PJ Harvey’s Let England Shake, released in February, won the 2011 Mercury Prize for best album from the UK and Ireland. Was it a deserving winner?
Louis was my dearest friend
Fighting in the ANZAC trench
Louis ran forward from the line
I never saw him again
Later in the dark
I thought I heard Louis’ voice
Calling for his mother, then me
— The Colour Of The Earth, PJ Harvey
War! What is it good for? Absolutely nothing. Well, that’s not completely true. It builds nations but isn’t such a good deal for the poor bastards sent to fight for Queen and country. Such is the central theme of PJ Harvey’s Let England Shake.
In the wake of England’s summer of discontent it was perhaps no surprise that PJ Harvey’s Let England Shake won 2011’s Mercury Prize for best album from the UK and Ireland.
That central theme about once great England, forged by warfare and civil discord, now struggling with its place in history, chimed nicely with the zeitgeist and Let England Shake’s title alone would have grabbed the Mercury Prize judges’ attention.
It’s a concept album that’s a state of the nation critique but it’s also a bloody good set of songs.
Let England Shake’s visceral lyrics may focus on war and death, with the First World War’s Gallipoli campaign a recurring source of fascination, but the music has a lightness of touch that provides illumination in the dark places.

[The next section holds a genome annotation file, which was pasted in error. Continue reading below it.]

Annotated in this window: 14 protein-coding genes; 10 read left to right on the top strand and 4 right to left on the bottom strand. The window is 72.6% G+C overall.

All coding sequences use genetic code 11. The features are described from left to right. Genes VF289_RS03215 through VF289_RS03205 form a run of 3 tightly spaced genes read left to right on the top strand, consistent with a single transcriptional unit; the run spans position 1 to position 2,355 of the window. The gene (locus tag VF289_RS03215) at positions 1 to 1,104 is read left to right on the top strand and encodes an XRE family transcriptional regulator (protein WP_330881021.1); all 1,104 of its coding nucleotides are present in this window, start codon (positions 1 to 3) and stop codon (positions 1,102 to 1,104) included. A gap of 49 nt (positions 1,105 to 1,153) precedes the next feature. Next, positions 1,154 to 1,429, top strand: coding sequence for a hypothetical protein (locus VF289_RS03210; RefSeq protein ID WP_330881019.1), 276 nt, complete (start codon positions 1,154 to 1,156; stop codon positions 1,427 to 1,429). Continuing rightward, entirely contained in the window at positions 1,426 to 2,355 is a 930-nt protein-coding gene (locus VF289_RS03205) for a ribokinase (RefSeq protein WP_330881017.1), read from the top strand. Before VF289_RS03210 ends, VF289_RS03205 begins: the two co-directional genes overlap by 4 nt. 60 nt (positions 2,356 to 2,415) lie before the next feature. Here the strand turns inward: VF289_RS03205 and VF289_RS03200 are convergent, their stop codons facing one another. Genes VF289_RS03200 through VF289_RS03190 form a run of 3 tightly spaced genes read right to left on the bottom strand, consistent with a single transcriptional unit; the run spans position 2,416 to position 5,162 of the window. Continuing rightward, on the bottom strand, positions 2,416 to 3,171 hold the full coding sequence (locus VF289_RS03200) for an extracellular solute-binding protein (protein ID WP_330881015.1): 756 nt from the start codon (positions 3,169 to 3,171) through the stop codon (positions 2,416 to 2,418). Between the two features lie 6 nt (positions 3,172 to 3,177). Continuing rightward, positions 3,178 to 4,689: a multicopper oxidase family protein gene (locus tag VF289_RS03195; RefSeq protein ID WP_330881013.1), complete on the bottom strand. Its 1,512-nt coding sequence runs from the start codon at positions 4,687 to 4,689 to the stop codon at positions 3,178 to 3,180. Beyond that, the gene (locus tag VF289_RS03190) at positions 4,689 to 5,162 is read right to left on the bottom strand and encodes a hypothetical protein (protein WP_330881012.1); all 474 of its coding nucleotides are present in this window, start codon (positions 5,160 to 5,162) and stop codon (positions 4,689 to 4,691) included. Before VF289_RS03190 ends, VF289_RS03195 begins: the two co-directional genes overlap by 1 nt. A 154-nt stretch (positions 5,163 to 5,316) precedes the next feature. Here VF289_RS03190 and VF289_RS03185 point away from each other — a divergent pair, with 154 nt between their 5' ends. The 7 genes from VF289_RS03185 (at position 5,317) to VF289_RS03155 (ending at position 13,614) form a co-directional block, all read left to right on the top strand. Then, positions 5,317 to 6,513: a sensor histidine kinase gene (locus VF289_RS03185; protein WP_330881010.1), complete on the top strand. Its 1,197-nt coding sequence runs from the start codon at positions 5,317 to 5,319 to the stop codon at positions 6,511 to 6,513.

Sparse arrangements marshaled by ex-Bad Seed Mick Harvey and long-time Harvey collaborator, John Parish, accompany Harvey’s soothing vocals to drag listeners down history’s laneways. This is political protest music but it’s protest music without the hectoring dirge-like tone too often prevalent in the genre.
Highlights are many – the spritely opening title track’s first lines encapsulate the album’s preoccupations (‘The West’s asleep/Let England shake/Weighted down with silent dead’), The Glorious Land rattles and hums with deadly intent about an ‘Engerland’ built on ‘tanks and feet marching’, All And Everyone’s suffocating atmosphere brilliantly evokes bone crunching wartime battles for beachfront property.
Final track The Colour Of The Earth is a moving tribute to a fallen ANZAC comrade, Louis, who is ‘still up on that hill…nothing more than a pile of bones’. It deserves to be aired every ANZAC Day.
During her 20-year and eight-album career, Polly Jean Harvey’s music has often been easier to admire than truly love but Let England Shake, despite its grim subject matter, is her most accessible album since 2000’s Stories From The City, Stories From The Sea also won the Mercury Prize.
Long may she reign.
earworms: Let England Shake, The Glorious Land, The Colour Of The Earth